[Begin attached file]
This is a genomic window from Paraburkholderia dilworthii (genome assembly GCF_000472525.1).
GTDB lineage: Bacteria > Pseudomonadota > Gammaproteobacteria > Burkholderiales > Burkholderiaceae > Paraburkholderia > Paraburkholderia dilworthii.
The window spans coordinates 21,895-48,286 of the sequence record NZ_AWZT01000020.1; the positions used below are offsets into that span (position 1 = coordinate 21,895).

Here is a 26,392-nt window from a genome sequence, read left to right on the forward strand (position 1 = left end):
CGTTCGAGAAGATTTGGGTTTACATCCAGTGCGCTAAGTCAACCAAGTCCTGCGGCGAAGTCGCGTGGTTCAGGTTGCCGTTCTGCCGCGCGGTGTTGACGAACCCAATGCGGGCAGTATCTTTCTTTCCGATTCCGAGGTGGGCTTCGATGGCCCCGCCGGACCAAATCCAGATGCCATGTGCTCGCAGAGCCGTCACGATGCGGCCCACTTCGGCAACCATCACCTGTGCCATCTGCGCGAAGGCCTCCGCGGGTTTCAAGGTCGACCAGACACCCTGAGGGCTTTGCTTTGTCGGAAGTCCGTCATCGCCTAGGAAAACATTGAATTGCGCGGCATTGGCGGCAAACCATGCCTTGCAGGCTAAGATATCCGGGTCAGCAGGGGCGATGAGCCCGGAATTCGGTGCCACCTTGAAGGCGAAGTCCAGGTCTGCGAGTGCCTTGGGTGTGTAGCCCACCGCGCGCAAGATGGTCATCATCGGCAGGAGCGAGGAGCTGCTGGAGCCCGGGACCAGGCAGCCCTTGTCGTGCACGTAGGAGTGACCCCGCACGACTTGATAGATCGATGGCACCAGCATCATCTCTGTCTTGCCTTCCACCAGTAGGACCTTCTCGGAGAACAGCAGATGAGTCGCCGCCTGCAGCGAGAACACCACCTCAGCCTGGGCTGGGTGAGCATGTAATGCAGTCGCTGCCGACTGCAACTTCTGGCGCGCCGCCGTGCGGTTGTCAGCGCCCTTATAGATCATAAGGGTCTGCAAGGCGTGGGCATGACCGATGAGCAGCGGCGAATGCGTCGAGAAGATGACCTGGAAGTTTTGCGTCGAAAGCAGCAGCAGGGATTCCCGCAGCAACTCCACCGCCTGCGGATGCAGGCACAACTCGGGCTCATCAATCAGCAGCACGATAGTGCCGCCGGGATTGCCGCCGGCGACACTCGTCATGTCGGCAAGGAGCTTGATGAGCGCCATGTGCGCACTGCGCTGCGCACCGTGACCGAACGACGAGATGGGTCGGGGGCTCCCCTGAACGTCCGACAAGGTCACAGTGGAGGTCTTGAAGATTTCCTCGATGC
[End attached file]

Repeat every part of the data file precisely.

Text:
This is a genomic window from Paraburkholderia dilworthii (genome assembly GCF_000472525.1).
GTDB lineage: Bacteria > Pseudomonadota > Gammaproteobacteria > Burkholderiales > Burkholderiaceae > Paraburkholderia > Paraburkholderia dilworthii.
The window spans coordinates 21,895-48,286 of the sequence record NZ_AWZT01000020.1; the positions used below are offsets into that span (position 1 = coordinate 21,895).

Here is a 26,392-nt window from a genome sequence, read left to right on the forward strand (position 1 = left end):
CGTTCGAGAAGATTTGGGTTTACATCCAGTGCGCTAAGTCAACCAAGTCCTGCGGCGAAGTCGCGTGGTTCAGGTTGCCGTTCTGCCGCGCGGTGTTGACGAACCCAATGCGGGCAGTATCTTTCTTTCCGATTCCGAGGTGGGCTTCGATGGCCCCGCCGGACCAAATCCAGATGCCATGTGCTCGCAGAGCCGTCACGATGCGGCCCACTTCGGCAACCATCACCTGTGCCATCTGCGCGAAGGCCTCCGCGGGTTTCAAGGTCGACCAGACACCCTGAGGGCTTTGCTTTGTCGGAAGTCCGTCATCGCCTAGGAAAACATTGAATTGCGCGGCATTGGCGGCAAACCATGCCTTGCAGGCTAAGATATCCGGGTCAGCAGGGGCGATGAGCCCGGAATTCGGTGCCACCTTGAAGGCGAAGTCCAGGTCTGCGAGTGCCTTGGGTGTGTAGCCCACCGCGCGCAAGATGGTCATCATCGGCAGGAGCGAGGAGCTGCTGGAGCCCGGGACCAGGCAGCCCTTGTCGTGCACGTAGGAGTGACCCCGCACGACTTGATAGATCGATGGCACCAGCATCATCTCTGTCTTGCCTTCCACCAGTAGGACCTTCTCGGAGAACAGCAGATGAGTCGCCGCCTGCAGCGAGAACACCACCTCAGCCTGGGCTGGGTGAGCATGTAATGCAGTCGCTGCCGACTGCAACTTCTGGCGCGCCGCCGTGCGGTTGTCAGCGCCCTTATAGATCATAAGGGTCTGCAAGGCGTGGGCATGACCGATGAGCAGCGGCGAATGCGTCGAGAAGATGACCTGGAAGTTTTGCGTCGAAAGCAGCAGCAGGGATTCCCGCAGCAACTCCACCGCCTGCGGATGCAGGCACAACTCGGGCTCATCAATCAGCAGCACGATAGTGCCGCCGGGATTGCCGCCGGCGACACTCGTCATGTCGGCAAGGAGCTTGATGAGCGCCATGTGCGCACTGCGCTGCGCACCGTGACCGAACGACGAGATGGGTCGGGGGCTCCCCTGAACGTCCGACAAGGTCACAGTGGAGGTCTTGAAGATTTCCTCGATGC